Making Our Pots

Mixing Clay



 Ballmill used for grinding local glaze materials


Making Lidded Jars on the Wheel

This video is of Carl and Sarah working in the studio making two different kinds of lidded jars. You can watch and see how methodically we work to produce the ware in an efficient and consistent manner. Because of the the tools we use, and the way we throw, each piece is part of a series, yet distinctly unique as well.


Carl working on a water jug

Sarah decorating pitchers

Arthur throwing a tall jar

1 qt. mixing bowls in progress.


firing video clip
The groundhog kiln nearing temperature

‘Groundhog’ Kiln

A primitive low-tech kiln design that goes back to Roman times. Brought to America by English brick-maker/potters who settled in the southern Appalachians.

Groundhog kilns are cranky and difficult to fire. The design characteristics that make groundhog kilns inefficient, also result in many pleasant surprises that usually make it worth the trouble.

Our groundhog kiln is used for ‘salt glazing’. At the height of the firing (about 2300F) a small amount of salt is introduced into the kiln. The result is a variegated ‘orange peel’ texture with a wide range of colors. This process was discovered in Germany during the Renaissance. Salt glaze has been mostly used for heavy utilitarian ware – like our familiar Early American jugs and crocks.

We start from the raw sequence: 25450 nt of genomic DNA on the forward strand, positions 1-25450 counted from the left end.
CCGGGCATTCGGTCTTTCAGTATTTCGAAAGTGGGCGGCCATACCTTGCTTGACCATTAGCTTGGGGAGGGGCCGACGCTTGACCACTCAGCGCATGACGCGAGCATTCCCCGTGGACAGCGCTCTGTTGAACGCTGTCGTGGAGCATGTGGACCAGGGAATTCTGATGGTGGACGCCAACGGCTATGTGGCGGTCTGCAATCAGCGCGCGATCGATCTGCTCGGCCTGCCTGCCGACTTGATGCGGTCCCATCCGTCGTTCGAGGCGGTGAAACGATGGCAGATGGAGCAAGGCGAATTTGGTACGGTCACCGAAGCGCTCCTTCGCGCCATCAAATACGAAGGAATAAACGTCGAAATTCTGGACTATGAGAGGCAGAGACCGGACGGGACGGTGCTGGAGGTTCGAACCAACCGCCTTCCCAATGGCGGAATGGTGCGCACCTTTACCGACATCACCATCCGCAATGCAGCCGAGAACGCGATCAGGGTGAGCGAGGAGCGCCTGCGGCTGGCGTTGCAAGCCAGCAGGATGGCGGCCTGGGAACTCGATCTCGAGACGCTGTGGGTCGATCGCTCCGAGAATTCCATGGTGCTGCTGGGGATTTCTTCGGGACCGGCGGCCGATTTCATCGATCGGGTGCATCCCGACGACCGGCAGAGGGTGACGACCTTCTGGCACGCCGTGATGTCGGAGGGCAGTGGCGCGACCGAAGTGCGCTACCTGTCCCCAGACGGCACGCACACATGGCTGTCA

The ware chamber is 11 feet long, 5 feet wide and 28 inches high. It holds about 400 pots. The kiln is fired with wood and diesel oil. It takes two people about 24 hours to stack and 60 hours to fire, using about two cords of wood and 80 gallons of diesel fuel. The kiln takes a week to cool.

Pots in the groundhog kiln after firing

Downdraft Wood Kiln

      The origin of downdraft kilns were in China, perhaps as early as 500 BC. It was one of the Chinese trade secrets that allowed the production of high-temperature stoneware and porcelain (or Chinaware) in China, Korea, Japan and Thailand centuries in advance of Europe.

       Our downdraft wood kiln is used for high-temperature (2300F) glaze ware. The ware chamber is 3.5 feet long, 4 feet wide and 4.5 feet high. It holds about 250 pots. The kiln is fired with wood and diesel oil. It takes two people about 12 hours to stack and 60 hours to fire, using about one cord of wood and 60 gallons of diesel fuel. The kiln takes four days to cool.


A shelf in the showroom

'Basket weave' stoneware jar

1 Gallon bread bowl

A classy spread

'Milk pan' mixing bowls

Special order dinner set

Gravy pitcher

Vase with blue overglaze

Divided serving bowl

Storage jar, salt glaze with scraffito decoration

16oz Mug with finger comb-pattern

9" Pie plate with finger-comb pattern

1 Gallon pitcher with extra 'helper' handle